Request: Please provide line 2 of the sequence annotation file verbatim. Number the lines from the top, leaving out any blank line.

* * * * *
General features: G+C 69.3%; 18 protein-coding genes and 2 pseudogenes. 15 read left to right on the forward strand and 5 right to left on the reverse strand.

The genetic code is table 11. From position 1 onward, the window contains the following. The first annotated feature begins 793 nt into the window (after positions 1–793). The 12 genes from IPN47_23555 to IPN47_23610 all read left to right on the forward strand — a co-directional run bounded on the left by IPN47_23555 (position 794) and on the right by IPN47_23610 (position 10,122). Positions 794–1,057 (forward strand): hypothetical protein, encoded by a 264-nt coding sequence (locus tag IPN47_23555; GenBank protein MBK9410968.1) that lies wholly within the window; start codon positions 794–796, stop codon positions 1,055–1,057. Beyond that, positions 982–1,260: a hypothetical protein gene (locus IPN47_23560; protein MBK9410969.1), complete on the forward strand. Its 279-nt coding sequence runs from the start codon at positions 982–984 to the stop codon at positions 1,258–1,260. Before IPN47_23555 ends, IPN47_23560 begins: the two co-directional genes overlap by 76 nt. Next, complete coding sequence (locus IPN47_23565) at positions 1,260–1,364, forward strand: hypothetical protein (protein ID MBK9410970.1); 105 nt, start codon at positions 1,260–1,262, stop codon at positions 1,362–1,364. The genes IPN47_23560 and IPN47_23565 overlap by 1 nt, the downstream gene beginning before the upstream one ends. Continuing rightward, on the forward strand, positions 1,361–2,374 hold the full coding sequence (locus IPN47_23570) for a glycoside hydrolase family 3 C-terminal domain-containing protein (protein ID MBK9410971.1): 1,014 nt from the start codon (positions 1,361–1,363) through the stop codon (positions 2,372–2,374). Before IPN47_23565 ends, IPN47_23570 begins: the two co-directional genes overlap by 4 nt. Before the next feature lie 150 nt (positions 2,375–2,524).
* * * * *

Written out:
The genetic code is table 11. From position 1 onward, the window contains the following. The first annotated feature begins 793 nt into the window (after positions 1–793). The 12 genes from IPN47_23555 to IPN47_23610 all read left to right on the forward strand — a co-directional run bounded on the left by IPN47_23555 (position 794) and on the right by IPN47_23610 (position 10,122). Positions 794–1,057 (forward strand): hypothetical protein, encoded by a 264-nt coding sequence (locus tag IPN47_23555; GenBank protein MBK9410968.1) that lies wholly within the window; start codon positions 794–796, stop codon positions 1,055–1,057. Beyond that, positions 982–1,260: a hypothetical protein gene (locus IPN47_23560; protein MBK9410969.1), complete on the forward strand. Its 279-nt coding sequence runs from the start codon at positions 982–984 to the stop codon at positions 1,258–1,260. Before IPN47_23555 ends, IPN47_23560 begins: the two co-directional genes overlap by 76 nt. Next, complete coding sequence (locus IPN47_23565) at positions 1,260–1,364, forward strand: hypothetical protein (protein ID MBK9410970.1); 105 nt, start codon at positions 1,260–1,262, stop codon at positions 1,362–1,364. The genes IPN47_23560 and IPN47_23565 overlap by 1 nt, the downstream gene beginning before the upstream one ends. Continuing rightward, on the forward strand, positions 1,361–2,374 hold the full coding sequence (locus IPN47_23570) for a glycoside hydrolase family 3 C-terminal domain-containing protein (protein ID MBK9410971.1): 1,014 nt from the start codon (positions 1,361–1,363) through the stop codon (positions 2,372–2,374). Before IPN47_23565 ends, IPN47_23570 begins: the two co-directional genes overlap by 4 nt. Before the next feature lie 150 nt (positions 2,375–2,524).